What an amazing tool. The lathe was pure fun. My hands were shaking once I finished for some time after turning two dowels. There was certainly a difference between the pine and oak wood. Every time I thought I had something smooth to work with on the pine it ended up looking really jagged along the grain. And it didn’t turn into butter like the oak did once you smoothed and rounded off everything.
I started under the assumption that I wanted to technically follow the turning chisel layout and found the center of the wood using the center finder.
Then, I hammered the drive center into the wood, and attached the live center, aligning everything by tightening the bolt on the left end of the lathe.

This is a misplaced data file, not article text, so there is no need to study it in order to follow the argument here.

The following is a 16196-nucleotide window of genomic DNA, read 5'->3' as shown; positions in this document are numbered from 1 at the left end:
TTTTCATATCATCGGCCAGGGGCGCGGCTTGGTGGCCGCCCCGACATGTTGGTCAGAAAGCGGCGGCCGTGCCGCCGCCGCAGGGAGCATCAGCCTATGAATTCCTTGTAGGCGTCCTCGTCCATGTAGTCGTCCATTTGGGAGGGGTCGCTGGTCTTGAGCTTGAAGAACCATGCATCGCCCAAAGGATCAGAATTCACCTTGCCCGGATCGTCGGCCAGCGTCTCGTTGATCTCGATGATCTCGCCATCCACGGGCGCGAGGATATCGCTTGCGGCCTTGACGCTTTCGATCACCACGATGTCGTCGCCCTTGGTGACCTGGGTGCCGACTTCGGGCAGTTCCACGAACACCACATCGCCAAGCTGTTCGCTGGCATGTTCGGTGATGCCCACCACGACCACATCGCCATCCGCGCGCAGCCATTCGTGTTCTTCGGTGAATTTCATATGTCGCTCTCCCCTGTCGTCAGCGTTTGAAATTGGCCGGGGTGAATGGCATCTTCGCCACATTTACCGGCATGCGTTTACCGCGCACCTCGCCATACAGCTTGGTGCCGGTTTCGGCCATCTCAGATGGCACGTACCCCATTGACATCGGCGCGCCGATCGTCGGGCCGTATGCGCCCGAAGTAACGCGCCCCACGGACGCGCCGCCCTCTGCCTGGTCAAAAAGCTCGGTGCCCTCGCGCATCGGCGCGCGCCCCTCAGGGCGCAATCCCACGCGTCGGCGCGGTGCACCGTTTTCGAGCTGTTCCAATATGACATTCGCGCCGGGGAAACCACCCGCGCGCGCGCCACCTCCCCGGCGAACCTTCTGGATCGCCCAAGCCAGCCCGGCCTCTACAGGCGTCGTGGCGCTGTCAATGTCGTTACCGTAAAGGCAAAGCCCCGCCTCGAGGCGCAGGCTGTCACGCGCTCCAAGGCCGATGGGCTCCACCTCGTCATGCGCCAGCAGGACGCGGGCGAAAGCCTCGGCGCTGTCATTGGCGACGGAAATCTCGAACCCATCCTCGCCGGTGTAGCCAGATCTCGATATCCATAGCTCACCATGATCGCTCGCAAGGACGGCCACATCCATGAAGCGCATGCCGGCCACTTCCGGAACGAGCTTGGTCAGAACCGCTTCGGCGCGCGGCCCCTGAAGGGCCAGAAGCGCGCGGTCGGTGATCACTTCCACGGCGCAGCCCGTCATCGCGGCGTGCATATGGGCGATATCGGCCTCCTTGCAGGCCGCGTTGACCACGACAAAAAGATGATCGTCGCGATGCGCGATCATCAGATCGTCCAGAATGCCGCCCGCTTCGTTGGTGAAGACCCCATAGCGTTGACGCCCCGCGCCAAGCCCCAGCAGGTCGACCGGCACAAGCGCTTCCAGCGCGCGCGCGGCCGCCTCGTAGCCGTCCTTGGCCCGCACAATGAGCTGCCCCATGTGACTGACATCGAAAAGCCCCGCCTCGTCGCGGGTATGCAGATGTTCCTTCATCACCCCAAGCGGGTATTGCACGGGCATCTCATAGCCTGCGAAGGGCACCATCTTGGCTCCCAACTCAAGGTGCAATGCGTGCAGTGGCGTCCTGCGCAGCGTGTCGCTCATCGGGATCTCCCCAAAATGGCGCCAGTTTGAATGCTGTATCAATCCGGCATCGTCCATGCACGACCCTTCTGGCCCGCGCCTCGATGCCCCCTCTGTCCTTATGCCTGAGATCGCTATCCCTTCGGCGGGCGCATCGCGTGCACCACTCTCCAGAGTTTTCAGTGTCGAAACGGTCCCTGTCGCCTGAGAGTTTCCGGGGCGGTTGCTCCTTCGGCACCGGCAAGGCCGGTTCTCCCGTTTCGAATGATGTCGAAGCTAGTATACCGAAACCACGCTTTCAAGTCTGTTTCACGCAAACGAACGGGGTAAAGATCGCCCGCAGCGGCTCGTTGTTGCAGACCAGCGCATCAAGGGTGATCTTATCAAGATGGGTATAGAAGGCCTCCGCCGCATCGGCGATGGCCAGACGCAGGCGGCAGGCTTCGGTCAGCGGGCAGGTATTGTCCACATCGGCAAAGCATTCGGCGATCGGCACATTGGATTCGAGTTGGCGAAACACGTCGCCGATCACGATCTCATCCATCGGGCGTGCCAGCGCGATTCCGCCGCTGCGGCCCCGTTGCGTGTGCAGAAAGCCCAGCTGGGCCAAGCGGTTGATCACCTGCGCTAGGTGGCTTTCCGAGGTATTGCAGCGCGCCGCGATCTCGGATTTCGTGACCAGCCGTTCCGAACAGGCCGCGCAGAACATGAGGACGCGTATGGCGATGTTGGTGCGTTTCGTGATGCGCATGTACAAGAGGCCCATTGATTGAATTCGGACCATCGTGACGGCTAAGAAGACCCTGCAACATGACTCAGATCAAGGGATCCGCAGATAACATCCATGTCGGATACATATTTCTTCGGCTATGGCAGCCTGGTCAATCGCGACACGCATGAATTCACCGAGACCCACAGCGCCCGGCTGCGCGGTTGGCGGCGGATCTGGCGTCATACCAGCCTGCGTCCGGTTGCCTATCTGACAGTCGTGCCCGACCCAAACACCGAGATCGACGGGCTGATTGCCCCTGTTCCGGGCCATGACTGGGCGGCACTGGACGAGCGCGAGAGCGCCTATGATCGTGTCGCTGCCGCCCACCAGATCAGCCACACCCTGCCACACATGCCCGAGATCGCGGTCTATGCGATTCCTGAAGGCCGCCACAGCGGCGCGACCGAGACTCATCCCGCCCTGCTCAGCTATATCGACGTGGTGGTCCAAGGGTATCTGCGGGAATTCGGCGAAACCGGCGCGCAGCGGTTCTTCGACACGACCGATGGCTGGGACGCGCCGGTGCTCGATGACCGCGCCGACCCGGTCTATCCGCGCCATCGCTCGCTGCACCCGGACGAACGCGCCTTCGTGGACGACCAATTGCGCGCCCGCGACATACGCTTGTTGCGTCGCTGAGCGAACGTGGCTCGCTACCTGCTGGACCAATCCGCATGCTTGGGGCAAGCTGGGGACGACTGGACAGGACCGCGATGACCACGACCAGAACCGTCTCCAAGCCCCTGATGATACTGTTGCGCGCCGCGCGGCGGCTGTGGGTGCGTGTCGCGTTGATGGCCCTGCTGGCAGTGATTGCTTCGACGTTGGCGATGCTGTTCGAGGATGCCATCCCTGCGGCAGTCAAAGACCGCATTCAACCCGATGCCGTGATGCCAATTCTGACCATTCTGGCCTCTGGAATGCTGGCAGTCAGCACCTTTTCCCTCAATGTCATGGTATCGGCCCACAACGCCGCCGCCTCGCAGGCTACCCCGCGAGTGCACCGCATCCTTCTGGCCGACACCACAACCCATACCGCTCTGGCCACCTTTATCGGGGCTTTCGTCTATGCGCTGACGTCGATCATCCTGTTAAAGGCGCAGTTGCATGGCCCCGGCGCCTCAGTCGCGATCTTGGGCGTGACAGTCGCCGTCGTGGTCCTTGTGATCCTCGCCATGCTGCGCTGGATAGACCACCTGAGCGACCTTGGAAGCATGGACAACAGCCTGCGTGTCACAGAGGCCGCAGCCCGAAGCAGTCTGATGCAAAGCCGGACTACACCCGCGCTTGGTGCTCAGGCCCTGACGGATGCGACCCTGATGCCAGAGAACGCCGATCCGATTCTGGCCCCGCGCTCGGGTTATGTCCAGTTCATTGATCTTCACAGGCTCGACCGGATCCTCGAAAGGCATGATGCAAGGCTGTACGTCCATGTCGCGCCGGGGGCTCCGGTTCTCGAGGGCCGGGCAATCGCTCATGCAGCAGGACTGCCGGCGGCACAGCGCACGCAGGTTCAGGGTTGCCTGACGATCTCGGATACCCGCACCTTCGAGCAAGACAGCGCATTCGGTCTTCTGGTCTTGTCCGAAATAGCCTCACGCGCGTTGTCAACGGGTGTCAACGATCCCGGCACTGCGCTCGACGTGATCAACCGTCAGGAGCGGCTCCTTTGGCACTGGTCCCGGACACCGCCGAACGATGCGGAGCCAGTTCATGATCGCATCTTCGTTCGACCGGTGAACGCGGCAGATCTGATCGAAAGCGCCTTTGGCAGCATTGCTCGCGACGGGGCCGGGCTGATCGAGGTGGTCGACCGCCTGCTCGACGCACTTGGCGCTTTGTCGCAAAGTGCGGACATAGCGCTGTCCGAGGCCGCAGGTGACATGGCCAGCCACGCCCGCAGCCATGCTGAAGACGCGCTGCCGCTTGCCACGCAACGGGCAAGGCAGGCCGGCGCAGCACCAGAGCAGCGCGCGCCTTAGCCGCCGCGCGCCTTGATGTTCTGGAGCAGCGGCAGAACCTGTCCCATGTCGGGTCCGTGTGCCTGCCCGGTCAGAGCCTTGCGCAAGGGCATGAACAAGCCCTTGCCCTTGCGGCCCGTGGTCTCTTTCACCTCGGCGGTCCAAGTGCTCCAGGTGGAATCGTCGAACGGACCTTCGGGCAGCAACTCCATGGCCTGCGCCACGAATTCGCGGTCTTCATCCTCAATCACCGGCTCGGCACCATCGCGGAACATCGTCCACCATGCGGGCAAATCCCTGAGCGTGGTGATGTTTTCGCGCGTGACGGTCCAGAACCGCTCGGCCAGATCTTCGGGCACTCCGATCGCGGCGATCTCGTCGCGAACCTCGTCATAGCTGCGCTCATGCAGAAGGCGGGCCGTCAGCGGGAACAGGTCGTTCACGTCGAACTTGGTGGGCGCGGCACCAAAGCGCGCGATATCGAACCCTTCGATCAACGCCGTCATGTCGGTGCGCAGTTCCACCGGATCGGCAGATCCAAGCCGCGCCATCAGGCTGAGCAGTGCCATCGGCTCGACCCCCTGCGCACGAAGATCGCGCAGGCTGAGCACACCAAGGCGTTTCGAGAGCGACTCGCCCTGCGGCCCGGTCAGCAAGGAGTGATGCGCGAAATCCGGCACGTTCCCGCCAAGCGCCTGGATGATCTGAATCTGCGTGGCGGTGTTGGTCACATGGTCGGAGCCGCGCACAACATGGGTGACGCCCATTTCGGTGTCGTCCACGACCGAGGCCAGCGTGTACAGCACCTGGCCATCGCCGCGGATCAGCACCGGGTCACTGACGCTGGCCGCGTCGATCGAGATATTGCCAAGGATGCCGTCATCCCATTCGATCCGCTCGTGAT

Once everything seemed sturdy I attached the tool rest approximately to the middle of the material and in pretty close proximity.
Because I assumed following the diagram would be the best way to start, I marked the parts I needed to lathe accordingly…
only to quickly notice I wanted to experiment with shapes and see what happened. I liked the outcome. It sort of reminds me of a huge honey dipper.
After using two grades of sandpaper, 400 and 220, I had a pretty smooth piece of lathed wood — and I was ready to see what oak felt like.
Muscle memory helped me quickly place a new piece of dowel.
And after about 25 minutes, I had something interesting I liked to use for a handle.
The two pieces, unfinished, but taken off the lathe and ready to be varnished.